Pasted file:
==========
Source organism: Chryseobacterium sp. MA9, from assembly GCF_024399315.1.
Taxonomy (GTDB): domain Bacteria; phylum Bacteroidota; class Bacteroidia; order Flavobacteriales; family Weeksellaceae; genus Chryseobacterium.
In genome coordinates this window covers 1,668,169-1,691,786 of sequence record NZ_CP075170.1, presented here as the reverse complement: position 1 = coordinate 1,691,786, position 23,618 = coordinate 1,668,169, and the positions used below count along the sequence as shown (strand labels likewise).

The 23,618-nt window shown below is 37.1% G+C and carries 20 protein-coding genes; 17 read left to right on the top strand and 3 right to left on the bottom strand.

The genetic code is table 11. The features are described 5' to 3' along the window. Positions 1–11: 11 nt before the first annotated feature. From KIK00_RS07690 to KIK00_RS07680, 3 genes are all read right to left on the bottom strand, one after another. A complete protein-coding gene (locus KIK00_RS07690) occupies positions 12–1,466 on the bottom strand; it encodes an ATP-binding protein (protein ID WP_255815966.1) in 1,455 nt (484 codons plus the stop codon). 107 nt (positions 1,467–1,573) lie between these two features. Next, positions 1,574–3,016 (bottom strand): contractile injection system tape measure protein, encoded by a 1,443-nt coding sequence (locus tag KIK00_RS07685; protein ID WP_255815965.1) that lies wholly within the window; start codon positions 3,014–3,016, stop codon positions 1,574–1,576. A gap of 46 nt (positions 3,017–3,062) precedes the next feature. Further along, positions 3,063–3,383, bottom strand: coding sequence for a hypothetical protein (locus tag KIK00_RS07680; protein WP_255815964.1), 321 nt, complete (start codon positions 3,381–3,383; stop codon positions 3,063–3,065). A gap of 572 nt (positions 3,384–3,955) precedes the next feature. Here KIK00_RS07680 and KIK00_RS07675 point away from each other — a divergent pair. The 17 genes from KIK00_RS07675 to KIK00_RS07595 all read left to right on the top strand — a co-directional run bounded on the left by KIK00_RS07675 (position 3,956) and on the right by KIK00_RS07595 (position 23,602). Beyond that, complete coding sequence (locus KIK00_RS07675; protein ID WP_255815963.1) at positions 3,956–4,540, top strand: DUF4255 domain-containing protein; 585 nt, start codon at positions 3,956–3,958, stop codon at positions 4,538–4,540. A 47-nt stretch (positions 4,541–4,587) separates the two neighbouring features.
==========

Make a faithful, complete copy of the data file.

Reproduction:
Source organism: Chryseobacterium sp. MA9, from assembly GCF_024399315.1.
Taxonomy (GTDB): domain Bacteria; phylum Bacteroidota; class Bacteroidia; order Flavobacteriales; family Weeksellaceae; genus Chryseobacterium.
In genome coordinates this window covers 1,668,169-1,691,786 of sequence record NZ_CP075170.1, presented here as the reverse complement: position 1 = coordinate 1,691,786, position 23,618 = coordinate 1,668,169, and the positions used below count along the sequence as shown (strand labels likewise).

The 23,618-nt window shown below is 37.1% G+C and carries 20 protein-coding genes; 17 read left to right on the top strand and 3 right to left on the bottom strand.

The genetic code is table 11. The features are described 5' to 3' along the window. Positions 1–11: 11 nt before the first annotated feature. From KIK00_RS07690 to KIK00_RS07680, 3 genes are all read right to left on the bottom strand, one after another. A complete protein-coding gene (locus KIK00_RS07690) occupies positions 12–1,466 on the bottom strand; it encodes an ATP-binding protein (protein ID WP_255815966.1) in 1,455 nt (484 codons plus the stop codon). 107 nt (positions 1,467–1,573) lie between these two features. Next, positions 1,574–3,016 (bottom strand): contractile injection system tape measure protein, encoded by a 1,443-nt coding sequence (locus tag KIK00_RS07685; protein ID WP_255815965.1) that lies wholly within the window; start codon positions 3,014–3,016, stop codon positions 1,574–1,576. A gap of 46 nt (positions 3,017–3,062) precedes the next feature. Further along, positions 3,063–3,383, bottom strand: coding sequence for a hypothetical protein (locus tag KIK00_RS07680; protein WP_255815964.1), 321 nt, complete (start codon positions 3,381–3,383; stop codon positions 3,063–3,065). A gap of 572 nt (positions 3,384–3,955) precedes the next feature. Here KIK00_RS07680 and KIK00_RS07675 point away from each other — a divergent pair. The 17 genes from KIK00_RS07675 to KIK00_RS07595 all read left to right on the top strand — a co-directional run bounded on the left by KIK00_RS07675 (position 3,956) and on the right by KIK00_RS07595 (position 23,602). Beyond that, complete coding sequence (locus KIK00_RS07675; protein ID WP_255815963.1) at positions 3,956–4,540, top strand: DUF4255 domain-containing protein; 585 nt, start codon at positions 3,956–3,958, stop codon at positions 4,538–4,540. A 47-nt stretch (positions 4,541–4,587) separates the two neighbouring features.